His pivot to the Republican Party irked people

There was a time when Elon Musk donated exclusively to the Democratic Party, benefitting names like Hillary Clinton, Barack Obama, and Democratic Party groups across various states, per Open Secrets. It fit the image many people on the political left had of him. As one of the largest purveyors of renewable energy tech in the world, Musk was naturally aligned with the values of liberals and the Democratic Party — environmentalism and saving the world, per Politico. In effect, Tesla cars became symbols of liberal do-goodery, and many people bought them for that reason, according to The New York Times

That went all out the window when Musk urged his Twitter followers to take the red pill in May 2020. "The red pill" is a term sometimes aligned with the men's rights movement and an ideology that is notably misogynist, notes The Guardian. The New York Times also reports it can be taken as skepticism of experts, the media, and any sort of progressive stance or ideal. Musk himself later clarified the "red pill" stood for "a free-thinking attitude ... [and] the truth, no matter how gritty and painful it may be." Regardless, it came across as non-progressive, and it sent Tesla supporters into panic mode.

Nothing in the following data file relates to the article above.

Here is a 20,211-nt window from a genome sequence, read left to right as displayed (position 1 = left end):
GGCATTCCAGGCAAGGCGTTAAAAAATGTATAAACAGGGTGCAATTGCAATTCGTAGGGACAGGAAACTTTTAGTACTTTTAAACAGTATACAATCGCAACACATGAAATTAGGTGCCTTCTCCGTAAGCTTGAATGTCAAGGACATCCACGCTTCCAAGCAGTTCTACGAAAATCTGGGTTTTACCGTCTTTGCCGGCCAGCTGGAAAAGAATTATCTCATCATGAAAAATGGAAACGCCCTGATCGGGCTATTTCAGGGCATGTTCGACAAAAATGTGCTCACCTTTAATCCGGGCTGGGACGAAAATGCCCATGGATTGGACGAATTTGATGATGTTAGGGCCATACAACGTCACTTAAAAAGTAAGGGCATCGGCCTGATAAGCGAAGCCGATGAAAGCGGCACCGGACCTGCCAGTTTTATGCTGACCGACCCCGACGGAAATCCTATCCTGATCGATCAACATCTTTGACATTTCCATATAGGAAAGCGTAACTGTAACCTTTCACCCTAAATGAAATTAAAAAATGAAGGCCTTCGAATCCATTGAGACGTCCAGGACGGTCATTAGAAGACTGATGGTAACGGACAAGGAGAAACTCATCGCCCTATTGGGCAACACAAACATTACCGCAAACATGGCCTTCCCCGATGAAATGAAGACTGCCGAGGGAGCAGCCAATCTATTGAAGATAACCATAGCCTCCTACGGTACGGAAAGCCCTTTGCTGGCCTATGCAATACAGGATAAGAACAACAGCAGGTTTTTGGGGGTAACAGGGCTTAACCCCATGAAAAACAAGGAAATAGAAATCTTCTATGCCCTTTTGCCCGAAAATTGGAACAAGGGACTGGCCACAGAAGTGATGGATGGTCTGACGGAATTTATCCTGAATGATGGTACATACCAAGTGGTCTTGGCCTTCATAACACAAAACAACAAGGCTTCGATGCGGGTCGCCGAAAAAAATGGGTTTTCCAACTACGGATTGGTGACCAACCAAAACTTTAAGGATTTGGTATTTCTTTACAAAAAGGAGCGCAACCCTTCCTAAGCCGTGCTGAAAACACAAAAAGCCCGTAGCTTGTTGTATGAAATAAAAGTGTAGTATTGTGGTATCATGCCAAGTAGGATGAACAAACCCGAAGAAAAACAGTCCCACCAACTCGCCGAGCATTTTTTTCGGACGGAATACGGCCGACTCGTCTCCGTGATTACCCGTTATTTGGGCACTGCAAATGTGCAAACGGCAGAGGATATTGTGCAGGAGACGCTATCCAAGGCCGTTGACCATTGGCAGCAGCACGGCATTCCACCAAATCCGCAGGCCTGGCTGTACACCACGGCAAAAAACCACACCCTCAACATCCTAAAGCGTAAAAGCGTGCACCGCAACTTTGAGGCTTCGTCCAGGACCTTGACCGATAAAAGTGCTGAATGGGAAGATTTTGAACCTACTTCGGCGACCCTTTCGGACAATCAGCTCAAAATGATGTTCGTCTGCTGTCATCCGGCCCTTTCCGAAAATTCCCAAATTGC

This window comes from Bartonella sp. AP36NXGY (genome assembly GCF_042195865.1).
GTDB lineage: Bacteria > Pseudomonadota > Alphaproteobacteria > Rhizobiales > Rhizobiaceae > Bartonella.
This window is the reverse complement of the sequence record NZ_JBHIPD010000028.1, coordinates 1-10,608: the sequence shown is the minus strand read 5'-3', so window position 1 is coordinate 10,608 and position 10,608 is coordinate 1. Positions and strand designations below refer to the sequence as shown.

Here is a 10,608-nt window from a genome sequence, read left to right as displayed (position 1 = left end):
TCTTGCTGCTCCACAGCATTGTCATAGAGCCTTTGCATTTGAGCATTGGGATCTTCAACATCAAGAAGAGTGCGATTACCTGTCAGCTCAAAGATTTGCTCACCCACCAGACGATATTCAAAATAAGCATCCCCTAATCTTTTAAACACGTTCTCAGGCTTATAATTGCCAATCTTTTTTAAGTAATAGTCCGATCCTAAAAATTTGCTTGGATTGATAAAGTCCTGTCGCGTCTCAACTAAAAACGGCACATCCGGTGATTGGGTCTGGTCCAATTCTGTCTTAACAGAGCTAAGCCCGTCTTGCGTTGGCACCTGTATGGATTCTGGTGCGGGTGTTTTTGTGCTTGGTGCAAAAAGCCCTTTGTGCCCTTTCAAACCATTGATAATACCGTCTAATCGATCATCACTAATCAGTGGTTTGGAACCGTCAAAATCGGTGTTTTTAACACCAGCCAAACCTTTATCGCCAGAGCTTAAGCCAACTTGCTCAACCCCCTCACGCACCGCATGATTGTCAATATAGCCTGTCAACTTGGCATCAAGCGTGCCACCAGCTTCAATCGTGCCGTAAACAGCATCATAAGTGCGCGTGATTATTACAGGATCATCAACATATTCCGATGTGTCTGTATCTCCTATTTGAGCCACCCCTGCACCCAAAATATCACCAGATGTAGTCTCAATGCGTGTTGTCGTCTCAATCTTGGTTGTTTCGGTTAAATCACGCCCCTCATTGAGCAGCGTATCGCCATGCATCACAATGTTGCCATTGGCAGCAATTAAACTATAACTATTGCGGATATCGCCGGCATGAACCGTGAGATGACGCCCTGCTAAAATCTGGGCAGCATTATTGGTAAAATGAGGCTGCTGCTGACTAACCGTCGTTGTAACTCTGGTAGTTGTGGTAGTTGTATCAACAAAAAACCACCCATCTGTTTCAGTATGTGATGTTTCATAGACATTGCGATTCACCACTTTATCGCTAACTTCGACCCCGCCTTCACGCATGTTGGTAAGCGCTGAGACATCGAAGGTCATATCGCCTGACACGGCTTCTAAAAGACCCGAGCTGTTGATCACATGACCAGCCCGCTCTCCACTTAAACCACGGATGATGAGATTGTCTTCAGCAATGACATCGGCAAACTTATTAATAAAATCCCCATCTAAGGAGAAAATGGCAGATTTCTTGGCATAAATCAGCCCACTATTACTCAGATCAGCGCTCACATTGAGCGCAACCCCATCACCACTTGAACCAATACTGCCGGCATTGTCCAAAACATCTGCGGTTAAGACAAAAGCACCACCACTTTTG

The red pill aside, Musk began his political shift toward the right with criticism of anti-COVID-19 efforts (via Twitter), and formally confirmed his separation from the Democratic Party on May 30, 2022, on his Twitter account. His political break-up must have hurt. According to Politico, Musk's estrangement from the left was internalized as a loss for that side, since, due to his power and influence, he's often seen as an asset for whoever he aligns himself with.

People believe Twitter will become a 'hellscape' under him

Many people don't appreciate Elon Musk's takeover of Twitter, to say the least. The roots of that frustration can be traced to Musk's philosophy of free speech and how it should be handled on the site. From the outset, Musk made it clear that issues of free speech on Twitter concerned him (via Twitter) and was the driving force behind his purchase of the social media site, notes his SEC filing. Yet, people were wary of how unrestricted he would allow speech to become on Twitter and whether the site would devolve into a cesspool of hate, trolling, and disinformation, per NPR.